The Power of Observation

image      image

The Power of Observing

A robin in the birdbath. Kids playing frisbee in the driveway. My neighbor working in her garden. A bee buzzing around the zinnias out front. My sweet Lucy dog asleep on the back porch. These are things I love to watch – observing little bits of life – noticing small details to help me better understand what’s going on around me.

As always, our first day at a Zambian school is spent observing teachers, watching their students, and noticing the culture of a classroom. All too often, teachers across the globe are rarely provided the opportunity to watch each other, and yet so much can be gleaned from observing. Listening to what is said while paying attention to teacher and student interactions can help steer us in the right direction on how to best serve both groups. What’s easy? Starting the conversation afterwards, naming the areas of strength in the classroom, asking what went well during the lesson, while praising the teacher for specific accomplishments in the classroom. What’s difficult but worth it? Working together to figure out how to best meet the needs of all students in the classroom, using information from the observations and from the teacher’s perspective. Yes, most school days fly by, and the kids come and go, but if we take the time to notice the little things, it might just make a big impact for our students.

image                           image

5 thoughts on “The Power of Observation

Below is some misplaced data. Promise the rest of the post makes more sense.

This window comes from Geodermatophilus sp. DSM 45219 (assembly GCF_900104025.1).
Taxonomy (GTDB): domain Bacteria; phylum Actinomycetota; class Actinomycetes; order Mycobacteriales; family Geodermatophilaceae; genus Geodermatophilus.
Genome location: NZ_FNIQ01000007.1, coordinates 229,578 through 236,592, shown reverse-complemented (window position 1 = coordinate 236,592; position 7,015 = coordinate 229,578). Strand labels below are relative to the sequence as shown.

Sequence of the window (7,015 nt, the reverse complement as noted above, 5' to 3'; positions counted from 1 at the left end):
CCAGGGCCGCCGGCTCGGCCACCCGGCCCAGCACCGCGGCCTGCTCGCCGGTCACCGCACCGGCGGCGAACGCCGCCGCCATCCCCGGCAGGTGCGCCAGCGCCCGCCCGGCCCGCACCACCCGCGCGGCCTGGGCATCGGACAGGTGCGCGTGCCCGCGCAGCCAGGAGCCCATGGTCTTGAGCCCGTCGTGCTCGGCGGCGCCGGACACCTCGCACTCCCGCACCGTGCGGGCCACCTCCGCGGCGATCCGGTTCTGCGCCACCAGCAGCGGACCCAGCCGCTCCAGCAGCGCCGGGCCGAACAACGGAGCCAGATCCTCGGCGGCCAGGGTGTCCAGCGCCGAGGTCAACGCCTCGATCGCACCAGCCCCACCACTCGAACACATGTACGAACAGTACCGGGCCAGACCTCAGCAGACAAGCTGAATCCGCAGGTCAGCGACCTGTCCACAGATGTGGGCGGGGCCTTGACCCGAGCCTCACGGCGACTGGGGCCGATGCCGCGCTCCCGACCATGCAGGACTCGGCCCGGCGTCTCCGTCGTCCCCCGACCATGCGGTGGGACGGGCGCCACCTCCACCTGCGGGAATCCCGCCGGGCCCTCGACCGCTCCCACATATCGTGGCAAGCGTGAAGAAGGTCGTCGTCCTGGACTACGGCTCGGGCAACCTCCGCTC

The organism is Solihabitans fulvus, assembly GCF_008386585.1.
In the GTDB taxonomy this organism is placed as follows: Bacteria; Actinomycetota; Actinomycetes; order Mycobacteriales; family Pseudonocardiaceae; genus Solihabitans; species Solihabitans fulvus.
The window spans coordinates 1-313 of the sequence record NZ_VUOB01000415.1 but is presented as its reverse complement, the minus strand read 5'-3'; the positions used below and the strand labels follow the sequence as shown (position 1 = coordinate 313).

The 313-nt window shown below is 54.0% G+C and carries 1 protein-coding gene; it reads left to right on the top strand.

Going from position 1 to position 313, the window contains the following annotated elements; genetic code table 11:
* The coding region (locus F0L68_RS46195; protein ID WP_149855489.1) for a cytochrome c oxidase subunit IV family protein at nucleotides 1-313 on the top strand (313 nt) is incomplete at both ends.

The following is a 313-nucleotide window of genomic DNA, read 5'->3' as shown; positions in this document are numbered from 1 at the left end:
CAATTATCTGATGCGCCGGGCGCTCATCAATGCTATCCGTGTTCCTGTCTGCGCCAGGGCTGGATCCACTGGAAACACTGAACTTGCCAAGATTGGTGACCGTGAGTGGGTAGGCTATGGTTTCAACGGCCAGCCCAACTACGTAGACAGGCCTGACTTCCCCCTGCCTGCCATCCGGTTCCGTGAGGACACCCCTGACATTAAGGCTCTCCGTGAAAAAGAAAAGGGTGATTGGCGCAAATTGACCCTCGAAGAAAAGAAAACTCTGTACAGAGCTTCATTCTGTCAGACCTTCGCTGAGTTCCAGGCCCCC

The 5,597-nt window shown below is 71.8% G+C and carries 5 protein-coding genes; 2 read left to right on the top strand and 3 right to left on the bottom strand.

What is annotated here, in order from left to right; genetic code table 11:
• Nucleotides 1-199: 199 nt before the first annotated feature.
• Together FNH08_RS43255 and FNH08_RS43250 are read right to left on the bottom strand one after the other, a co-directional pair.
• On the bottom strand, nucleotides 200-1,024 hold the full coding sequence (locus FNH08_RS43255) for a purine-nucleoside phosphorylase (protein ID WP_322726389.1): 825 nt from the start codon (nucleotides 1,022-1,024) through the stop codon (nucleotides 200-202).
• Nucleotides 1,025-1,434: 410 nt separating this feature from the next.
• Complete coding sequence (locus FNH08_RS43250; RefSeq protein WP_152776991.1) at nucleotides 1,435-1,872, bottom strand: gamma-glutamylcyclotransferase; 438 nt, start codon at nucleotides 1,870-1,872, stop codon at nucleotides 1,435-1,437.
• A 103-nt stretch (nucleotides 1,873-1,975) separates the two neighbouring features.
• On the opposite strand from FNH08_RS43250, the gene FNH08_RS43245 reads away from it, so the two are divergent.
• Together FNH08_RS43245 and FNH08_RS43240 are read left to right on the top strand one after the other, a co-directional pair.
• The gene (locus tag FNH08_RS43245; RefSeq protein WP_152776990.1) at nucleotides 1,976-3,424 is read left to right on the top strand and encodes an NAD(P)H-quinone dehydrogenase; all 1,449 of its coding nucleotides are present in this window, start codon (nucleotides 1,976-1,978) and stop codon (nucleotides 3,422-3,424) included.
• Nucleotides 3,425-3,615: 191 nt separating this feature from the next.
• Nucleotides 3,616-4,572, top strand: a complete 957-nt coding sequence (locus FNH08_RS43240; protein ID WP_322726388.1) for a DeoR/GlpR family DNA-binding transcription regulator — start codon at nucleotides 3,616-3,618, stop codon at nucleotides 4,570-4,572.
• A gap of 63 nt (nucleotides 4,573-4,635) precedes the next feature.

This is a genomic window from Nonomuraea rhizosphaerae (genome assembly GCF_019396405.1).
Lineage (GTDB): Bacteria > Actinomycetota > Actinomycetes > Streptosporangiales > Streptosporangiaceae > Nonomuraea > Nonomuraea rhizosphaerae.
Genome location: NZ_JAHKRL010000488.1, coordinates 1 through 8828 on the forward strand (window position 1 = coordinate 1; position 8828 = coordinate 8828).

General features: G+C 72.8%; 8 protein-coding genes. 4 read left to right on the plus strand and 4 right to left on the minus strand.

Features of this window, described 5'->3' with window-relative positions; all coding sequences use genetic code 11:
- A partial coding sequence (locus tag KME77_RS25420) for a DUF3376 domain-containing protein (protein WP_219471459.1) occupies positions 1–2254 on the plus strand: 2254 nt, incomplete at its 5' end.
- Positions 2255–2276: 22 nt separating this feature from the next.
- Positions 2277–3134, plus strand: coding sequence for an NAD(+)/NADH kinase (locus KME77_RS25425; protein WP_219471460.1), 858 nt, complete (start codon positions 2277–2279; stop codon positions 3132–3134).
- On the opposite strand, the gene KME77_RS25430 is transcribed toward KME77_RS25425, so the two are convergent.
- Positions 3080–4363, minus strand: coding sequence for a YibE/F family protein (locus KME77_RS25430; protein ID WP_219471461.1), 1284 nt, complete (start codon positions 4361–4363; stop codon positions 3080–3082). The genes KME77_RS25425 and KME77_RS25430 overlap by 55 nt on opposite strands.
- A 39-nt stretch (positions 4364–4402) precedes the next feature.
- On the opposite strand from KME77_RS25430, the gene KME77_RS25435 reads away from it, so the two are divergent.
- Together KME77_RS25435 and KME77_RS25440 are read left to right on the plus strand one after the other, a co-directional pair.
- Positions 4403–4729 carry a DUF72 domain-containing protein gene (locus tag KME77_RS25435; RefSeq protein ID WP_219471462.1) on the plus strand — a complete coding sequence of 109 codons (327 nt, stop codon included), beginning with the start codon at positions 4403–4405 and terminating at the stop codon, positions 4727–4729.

1. So true! Love this post because it reminds me to stop and pay attention. We get so caught up in the business of the day and allow our responses be RE-actions rather than PRO-actions. Taking the time to observe, really look, really listen can make all the difference in the world! Thanks for sending this message half way across the world!

  2. I’ll bet the teachers being observed feel encouraged that you are taking the time to witness their teaching, too. They are setting the example for each other and when they come together and collaborate everyone benefits: the two teachers and their students.

  3. How powerful. In a society currently driven by quantitative data, your qualitative observations are what we need to focus on to grow. It’s what we do and how we do it that make the biggest impact on growth. Keep observing and holding valuable conversations; it’s truly a powerful experience.

Leave a Reply

Fill in your details below or click an icon to log in: Logo

You are commenting using your account. Log Out /  Change )

Facebook photo

You are commenting using your Facebook account. Log Out /  Change )

Connecting to %s